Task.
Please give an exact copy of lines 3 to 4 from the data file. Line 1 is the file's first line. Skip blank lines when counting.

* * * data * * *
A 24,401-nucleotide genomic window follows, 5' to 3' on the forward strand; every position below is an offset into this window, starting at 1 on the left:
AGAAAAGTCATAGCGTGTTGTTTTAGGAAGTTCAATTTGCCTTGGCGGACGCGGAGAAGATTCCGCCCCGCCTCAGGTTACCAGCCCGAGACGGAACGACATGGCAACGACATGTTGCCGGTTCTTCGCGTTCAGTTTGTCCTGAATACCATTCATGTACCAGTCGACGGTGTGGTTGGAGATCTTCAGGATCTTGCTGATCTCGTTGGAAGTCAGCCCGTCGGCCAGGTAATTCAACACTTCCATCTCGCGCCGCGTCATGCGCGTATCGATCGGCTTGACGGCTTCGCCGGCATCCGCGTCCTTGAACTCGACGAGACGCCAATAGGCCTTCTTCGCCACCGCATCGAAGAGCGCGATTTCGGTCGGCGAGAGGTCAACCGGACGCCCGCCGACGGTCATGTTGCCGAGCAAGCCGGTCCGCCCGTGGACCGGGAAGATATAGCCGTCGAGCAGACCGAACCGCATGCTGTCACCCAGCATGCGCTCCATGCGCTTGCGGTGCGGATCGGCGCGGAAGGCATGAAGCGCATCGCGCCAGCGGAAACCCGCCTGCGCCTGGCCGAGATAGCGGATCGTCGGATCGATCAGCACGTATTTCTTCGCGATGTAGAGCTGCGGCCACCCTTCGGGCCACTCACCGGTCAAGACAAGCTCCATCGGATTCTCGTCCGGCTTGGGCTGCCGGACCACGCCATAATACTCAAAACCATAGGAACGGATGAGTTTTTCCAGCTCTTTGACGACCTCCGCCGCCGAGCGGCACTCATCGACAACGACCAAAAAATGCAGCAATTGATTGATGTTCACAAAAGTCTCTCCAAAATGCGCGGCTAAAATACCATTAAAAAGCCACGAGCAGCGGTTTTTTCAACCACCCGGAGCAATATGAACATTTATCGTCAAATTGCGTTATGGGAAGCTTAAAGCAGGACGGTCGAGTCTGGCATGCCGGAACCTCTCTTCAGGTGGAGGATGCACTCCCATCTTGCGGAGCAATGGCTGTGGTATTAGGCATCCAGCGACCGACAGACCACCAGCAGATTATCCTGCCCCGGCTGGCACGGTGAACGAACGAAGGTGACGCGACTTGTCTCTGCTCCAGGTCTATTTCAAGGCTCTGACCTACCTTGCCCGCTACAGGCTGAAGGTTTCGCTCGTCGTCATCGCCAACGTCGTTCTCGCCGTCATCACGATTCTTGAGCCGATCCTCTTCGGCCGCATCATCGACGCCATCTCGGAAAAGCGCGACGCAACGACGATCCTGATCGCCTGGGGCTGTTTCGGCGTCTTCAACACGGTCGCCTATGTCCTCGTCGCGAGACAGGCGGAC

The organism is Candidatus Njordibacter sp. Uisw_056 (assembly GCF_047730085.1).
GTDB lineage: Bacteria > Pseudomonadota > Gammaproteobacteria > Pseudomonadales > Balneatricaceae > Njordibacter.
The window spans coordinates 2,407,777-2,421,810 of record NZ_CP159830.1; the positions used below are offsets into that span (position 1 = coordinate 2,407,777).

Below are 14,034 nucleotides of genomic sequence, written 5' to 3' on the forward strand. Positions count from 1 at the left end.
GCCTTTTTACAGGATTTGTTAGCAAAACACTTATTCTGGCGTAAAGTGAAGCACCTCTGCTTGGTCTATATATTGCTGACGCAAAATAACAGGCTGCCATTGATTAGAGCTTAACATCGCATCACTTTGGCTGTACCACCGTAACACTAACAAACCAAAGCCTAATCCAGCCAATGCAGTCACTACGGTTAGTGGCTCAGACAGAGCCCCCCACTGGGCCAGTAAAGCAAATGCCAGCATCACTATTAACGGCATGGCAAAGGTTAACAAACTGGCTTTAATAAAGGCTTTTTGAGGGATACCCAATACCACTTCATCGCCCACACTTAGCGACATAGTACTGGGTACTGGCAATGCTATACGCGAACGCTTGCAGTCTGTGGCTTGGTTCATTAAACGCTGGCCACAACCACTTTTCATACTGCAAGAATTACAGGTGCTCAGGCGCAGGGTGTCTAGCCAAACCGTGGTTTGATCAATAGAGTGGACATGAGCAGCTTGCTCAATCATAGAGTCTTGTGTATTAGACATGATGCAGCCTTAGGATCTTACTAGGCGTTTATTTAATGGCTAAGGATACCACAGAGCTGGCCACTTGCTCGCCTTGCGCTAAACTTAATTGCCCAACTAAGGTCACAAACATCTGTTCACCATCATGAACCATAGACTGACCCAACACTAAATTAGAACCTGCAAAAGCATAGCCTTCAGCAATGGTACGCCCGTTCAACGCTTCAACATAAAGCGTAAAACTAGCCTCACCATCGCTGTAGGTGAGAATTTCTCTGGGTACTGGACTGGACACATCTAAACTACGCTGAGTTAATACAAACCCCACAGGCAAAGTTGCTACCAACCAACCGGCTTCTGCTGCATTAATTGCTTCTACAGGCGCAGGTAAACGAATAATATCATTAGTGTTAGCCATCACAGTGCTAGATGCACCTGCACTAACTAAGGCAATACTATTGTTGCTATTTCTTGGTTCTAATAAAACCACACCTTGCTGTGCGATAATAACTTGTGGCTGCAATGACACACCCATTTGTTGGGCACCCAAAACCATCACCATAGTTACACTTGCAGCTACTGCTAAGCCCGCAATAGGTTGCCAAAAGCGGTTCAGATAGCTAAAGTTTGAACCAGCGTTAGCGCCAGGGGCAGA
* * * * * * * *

The organism is Candidatus Njordibacter sp. Uisw_056 (assembly GCF_047730085.1).
GTDB lineage: Bacteria > Pseudomonadota > Gammaproteobacteria > Pseudomonadales > Balneatricaceae > Njordibacter.